• [0014]
    Other inventive aspects of the invention are described in the dependent claims.
  • [0015]
    In particular, according to a first aspect of the invention, each frame is driven by a motor consisting of a series of electric coils, fixed to the loom, which make up the motor stator, and of a permanent magnet shifting integrally with a bar of the articulated quadrilateral kinematic mechanism which guides the frame and makes up the rotor of the electric motor.
  • [0016]
    According to another aspect, the overall control of the frames is accomplished by means of an arrangement comprising a plurality of such motors, arranged along the loom width in an offset manner, for example on four modules, which is repeated in parallel along the loom depth.
  • [0017]
    According to a further aspect, the coils and the permanent magnets are advantageously offset both above and below the bar of the kinematic mechanism.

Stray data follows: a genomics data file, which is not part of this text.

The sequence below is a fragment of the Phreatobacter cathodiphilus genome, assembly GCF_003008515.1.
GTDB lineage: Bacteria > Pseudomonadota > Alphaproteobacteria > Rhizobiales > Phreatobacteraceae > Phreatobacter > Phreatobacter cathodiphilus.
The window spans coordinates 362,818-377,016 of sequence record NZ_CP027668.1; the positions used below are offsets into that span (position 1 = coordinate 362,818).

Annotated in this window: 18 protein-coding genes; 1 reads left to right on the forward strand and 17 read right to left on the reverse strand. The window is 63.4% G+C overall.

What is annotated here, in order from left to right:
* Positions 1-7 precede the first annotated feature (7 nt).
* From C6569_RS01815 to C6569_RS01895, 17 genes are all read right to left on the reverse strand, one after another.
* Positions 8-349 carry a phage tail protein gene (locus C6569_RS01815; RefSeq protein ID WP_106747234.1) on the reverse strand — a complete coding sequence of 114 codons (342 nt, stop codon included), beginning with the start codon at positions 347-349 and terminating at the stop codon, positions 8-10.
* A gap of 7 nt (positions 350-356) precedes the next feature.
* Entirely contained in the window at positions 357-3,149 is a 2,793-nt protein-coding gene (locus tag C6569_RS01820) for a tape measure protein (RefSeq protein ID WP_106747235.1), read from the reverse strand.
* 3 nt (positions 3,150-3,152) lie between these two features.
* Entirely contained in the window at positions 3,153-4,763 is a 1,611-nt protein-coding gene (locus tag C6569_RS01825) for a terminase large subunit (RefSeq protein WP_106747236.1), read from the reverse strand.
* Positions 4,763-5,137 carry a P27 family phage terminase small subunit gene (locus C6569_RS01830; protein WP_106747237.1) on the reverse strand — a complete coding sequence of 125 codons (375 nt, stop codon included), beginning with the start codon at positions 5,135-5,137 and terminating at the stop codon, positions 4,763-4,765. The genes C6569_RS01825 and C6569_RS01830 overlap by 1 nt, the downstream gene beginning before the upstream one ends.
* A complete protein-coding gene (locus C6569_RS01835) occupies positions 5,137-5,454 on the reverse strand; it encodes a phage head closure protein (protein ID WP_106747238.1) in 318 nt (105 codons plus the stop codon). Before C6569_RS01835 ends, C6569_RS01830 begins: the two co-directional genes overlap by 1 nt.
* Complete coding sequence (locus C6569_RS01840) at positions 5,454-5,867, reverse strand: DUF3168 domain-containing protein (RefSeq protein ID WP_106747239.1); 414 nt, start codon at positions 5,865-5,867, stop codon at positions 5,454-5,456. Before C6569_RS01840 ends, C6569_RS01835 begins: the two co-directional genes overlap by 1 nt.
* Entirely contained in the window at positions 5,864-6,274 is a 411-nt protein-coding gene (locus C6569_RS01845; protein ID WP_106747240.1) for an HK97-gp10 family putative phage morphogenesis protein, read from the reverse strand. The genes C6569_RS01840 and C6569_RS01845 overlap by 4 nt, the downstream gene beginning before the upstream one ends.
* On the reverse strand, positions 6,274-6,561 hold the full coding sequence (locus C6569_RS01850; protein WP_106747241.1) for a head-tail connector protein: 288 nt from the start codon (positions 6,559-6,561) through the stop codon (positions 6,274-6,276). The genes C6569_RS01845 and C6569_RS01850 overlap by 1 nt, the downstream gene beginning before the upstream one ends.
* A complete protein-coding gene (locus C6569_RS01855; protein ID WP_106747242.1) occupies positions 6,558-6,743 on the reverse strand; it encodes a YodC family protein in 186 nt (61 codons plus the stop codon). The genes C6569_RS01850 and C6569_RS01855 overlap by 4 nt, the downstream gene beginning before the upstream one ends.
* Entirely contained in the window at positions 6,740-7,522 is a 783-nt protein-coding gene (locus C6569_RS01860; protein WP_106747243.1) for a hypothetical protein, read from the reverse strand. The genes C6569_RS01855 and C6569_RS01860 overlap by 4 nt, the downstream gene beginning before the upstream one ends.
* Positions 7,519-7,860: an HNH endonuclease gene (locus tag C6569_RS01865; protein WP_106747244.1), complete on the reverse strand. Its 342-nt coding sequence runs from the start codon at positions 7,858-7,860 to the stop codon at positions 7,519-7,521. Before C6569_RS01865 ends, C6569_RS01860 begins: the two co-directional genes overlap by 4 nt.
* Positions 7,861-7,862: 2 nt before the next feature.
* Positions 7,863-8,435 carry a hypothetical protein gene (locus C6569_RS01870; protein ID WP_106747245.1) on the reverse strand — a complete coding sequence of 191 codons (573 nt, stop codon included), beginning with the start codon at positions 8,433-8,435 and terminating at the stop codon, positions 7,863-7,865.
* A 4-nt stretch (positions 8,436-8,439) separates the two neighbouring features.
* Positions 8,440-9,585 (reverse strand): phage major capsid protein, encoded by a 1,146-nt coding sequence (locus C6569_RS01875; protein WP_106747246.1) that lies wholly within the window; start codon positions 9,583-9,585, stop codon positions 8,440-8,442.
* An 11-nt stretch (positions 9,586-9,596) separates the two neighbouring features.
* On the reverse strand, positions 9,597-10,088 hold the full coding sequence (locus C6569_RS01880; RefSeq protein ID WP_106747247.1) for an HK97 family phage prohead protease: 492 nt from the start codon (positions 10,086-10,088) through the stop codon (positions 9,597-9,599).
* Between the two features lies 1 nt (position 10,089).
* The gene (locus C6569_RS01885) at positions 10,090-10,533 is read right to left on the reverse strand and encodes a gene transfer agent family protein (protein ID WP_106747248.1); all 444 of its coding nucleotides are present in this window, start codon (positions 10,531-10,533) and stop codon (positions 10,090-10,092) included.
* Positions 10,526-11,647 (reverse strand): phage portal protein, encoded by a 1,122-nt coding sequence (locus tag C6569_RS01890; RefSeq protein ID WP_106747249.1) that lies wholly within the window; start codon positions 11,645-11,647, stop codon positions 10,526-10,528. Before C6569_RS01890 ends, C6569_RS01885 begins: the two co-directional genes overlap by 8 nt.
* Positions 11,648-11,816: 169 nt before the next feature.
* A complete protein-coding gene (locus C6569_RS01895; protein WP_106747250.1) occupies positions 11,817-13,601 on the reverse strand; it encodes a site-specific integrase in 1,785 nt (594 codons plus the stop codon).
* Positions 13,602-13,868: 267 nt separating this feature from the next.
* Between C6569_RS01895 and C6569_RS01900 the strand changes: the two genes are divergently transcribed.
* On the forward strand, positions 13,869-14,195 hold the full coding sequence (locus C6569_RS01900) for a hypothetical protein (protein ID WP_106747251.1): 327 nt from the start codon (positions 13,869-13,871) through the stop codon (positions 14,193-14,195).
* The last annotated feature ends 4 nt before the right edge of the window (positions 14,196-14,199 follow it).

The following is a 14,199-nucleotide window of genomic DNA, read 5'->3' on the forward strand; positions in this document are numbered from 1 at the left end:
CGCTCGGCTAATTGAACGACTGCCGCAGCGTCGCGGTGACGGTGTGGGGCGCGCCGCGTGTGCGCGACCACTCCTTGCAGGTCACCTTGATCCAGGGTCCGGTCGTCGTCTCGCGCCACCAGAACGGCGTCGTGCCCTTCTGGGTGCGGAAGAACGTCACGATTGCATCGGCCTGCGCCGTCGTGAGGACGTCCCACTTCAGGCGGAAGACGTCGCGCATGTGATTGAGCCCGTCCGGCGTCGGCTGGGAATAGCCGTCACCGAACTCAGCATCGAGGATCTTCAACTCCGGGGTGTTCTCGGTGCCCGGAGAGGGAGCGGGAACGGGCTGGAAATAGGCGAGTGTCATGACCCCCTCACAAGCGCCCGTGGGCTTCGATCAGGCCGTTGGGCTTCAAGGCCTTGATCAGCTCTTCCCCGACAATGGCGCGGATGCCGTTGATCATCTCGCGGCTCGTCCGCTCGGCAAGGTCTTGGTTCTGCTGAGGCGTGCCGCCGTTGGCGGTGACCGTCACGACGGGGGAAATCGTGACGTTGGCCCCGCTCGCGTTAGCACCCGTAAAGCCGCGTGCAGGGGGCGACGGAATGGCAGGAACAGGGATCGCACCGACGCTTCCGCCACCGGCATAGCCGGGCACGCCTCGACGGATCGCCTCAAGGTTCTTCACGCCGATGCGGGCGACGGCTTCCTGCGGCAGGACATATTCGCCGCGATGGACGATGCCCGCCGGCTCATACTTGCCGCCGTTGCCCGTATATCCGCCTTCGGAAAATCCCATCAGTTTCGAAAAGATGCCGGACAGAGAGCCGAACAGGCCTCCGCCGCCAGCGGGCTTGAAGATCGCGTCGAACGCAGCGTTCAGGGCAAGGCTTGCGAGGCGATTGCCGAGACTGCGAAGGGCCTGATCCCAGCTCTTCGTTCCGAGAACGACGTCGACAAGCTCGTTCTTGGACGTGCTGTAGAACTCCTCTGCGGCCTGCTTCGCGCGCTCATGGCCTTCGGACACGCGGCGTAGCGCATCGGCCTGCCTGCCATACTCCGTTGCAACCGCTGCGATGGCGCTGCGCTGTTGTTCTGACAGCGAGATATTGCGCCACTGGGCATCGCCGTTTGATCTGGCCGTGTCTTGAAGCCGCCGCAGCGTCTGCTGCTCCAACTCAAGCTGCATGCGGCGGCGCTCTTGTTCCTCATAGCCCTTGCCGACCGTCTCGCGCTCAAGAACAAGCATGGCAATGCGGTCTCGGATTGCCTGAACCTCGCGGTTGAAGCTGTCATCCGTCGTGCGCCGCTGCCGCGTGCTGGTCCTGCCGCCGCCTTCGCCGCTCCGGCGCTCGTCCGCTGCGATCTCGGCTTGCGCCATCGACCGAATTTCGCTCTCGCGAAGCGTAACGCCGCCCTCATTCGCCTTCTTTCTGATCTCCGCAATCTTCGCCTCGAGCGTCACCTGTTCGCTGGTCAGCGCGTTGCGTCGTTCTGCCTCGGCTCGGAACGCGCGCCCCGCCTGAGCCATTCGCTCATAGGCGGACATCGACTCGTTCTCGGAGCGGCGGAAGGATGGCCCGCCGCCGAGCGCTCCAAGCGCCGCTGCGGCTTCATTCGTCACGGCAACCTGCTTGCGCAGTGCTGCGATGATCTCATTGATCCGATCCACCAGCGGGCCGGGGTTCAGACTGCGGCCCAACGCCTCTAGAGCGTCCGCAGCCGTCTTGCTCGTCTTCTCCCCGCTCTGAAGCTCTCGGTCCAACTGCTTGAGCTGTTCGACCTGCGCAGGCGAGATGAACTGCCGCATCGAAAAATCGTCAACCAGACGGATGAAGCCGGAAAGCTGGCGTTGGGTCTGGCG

• [0018]
    Finally, according to another aspect, a power recovery system using capacitors is provided to minimise the demand for the power absorbed by all the linear motors.
  • [0019]
    Further features and advantages of the mechanism and of the arrangement according to the invention will in any case be clearer from the following detailed description of some preferred embodiments thereof, given by way of example and illustrated in the accompanying drawings, wherein:
  • [0020]
    FIG. 1 is a perspective view of the dobby mechanism of an exemplary weaving loom;
  • [0021]
    FIG. 2 is an elevation front view corresponding to FIG. 1, wherein only the driving portion of the kinematic mechanism is represented;
  • [0022]
    FIG. 3 is a top plan view corresponding to FIG. 2, wherein a plurality of motors are diagrammatically illustrated;
  • [0023]
    FIG. 4 is a section view taken along the line IV-IV of FIG. 3;
  • [0024]